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Re: Music

On Tue, 17. Sep 15:53 Iwan Gabovitch <qubodup@gmail.com> wrote:
>    Are there known games in Debian with license-problematic game data? I have
>    contributed to various projects to eliminate copyright/trademark
>    problematic data in the past (SuperTuxKart, Trigger Rally) and would be
>    glad to do it again.

Apart from game data packages in our non-free section, it happens from
time to time that sound or graphic files have to be removed to make the
package comply with the DFSG. Off the top of my head I had to remove
sounds in foobillardplus and recently in marsshooter. Older packages like
bloboats are also affected. If the license situation cannot be changed,
I think replacing the music will be more favorable than removing the

>      I was thinking about creating a "games-music" package myself that
>      includes a couple of free music files of different genres. This is
>      mainly because I have to replace the whole soundtrack of M.A.R.S, a game
>      I intend to package but I think other packages like foobillardplus could
>      also recommend or depend on it.
>    Having the same music in different games is not desirable to players or
>    game creators.
>    I would instead recommend to seek varied replacement from OpenGameArt's
>    Music section [2].

One big hassle with replacing files is that you not only have to look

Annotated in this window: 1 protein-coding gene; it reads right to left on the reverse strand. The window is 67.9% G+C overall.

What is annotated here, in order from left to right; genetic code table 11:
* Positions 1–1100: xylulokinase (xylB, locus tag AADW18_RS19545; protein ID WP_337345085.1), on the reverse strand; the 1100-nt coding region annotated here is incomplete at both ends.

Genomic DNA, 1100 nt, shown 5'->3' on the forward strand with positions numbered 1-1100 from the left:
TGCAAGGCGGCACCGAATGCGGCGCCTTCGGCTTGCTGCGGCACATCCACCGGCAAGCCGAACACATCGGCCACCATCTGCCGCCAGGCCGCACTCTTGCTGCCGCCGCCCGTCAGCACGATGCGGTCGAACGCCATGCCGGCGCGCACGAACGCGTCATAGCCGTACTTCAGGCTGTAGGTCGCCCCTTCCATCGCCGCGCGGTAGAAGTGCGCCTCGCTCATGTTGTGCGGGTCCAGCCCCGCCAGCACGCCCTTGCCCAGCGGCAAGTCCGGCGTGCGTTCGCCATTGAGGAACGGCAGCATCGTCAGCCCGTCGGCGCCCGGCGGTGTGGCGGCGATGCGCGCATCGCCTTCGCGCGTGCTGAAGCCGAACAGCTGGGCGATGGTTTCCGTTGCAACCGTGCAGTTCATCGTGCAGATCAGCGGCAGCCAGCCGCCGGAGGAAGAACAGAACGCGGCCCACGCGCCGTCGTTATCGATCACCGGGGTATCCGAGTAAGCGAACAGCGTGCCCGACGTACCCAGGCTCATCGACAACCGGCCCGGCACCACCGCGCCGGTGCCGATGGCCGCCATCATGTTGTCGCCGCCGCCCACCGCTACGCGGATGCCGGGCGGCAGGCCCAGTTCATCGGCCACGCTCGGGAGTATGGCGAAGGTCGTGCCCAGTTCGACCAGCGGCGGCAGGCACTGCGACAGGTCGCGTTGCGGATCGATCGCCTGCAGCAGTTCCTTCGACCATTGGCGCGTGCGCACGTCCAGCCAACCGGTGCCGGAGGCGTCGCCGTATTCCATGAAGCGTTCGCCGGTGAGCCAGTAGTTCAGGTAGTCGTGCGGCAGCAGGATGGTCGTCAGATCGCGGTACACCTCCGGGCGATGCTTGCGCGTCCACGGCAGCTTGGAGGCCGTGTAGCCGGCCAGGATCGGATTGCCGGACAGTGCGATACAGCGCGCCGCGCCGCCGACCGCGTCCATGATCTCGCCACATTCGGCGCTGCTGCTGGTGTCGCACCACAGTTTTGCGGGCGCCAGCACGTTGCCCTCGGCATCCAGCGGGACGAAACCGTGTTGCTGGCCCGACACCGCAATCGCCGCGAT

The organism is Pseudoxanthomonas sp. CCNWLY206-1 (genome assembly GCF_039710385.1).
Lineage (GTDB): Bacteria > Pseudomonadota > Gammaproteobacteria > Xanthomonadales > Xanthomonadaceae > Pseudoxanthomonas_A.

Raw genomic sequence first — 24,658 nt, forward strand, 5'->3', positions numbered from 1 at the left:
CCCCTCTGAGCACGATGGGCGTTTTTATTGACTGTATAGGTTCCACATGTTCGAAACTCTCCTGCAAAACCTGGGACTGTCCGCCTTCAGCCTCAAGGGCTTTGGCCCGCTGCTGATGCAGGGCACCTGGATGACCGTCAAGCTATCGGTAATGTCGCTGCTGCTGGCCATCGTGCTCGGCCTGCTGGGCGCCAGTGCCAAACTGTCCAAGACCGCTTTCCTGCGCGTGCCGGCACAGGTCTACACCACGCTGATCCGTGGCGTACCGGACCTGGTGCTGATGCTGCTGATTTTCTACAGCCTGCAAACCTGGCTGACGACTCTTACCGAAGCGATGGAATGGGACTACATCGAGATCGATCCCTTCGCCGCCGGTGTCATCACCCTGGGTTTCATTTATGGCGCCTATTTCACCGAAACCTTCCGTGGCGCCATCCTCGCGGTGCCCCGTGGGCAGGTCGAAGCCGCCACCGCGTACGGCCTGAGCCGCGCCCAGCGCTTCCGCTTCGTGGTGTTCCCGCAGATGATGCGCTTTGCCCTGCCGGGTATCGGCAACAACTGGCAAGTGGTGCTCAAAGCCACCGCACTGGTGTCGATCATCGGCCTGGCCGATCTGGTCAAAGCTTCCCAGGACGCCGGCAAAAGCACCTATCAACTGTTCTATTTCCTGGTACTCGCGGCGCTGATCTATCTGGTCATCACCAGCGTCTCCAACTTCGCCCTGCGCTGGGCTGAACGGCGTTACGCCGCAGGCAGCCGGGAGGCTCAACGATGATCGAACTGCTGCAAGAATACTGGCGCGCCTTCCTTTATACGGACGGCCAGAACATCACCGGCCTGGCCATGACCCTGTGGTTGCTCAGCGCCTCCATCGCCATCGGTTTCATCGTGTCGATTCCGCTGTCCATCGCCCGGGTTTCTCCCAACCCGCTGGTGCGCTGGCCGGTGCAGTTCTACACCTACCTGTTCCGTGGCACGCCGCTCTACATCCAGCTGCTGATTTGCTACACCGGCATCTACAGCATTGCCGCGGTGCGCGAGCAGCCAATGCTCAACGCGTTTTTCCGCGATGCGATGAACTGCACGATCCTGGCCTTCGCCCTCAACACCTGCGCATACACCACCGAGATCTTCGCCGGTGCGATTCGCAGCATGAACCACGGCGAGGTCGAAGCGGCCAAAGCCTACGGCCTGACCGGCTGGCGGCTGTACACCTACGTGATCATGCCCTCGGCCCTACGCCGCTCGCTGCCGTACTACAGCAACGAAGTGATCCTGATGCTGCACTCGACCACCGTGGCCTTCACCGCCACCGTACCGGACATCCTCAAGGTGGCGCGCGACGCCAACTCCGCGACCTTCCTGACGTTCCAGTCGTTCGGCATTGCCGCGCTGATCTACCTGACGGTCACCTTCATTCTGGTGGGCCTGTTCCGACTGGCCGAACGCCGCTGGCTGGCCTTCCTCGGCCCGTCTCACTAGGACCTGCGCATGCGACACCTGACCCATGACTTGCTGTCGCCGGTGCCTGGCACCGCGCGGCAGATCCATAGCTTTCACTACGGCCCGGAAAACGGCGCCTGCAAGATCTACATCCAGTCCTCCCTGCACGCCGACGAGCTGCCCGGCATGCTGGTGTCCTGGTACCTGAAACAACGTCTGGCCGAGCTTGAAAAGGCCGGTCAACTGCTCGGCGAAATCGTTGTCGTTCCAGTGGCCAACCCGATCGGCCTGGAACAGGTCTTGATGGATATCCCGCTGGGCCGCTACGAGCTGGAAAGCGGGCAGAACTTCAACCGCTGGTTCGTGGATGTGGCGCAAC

for free and fitting replacements but that you need to repack your
tarball, incorporate the new files, write documentation from which site
you downloaded the content or create a get-orig-source target to
recreate your original sources reliably.

I think the main benefit of a centralized games-music package is that
maintainers don't have to bother anymore with these tasks. They can
focus on more pressing packaging work. All they have to do is to add a
dependency or a recommendation to the control file and symlink the
removed sound files to files in the games-music package.

If you keep this general goal in mind, it shouldn't be too hard to find
a variety of free music files and add them to the games-music source
package and split those files in different binary packages separated and
categorized in different music genres. It's then up to the maintainer
to decide what files should be played in-game.



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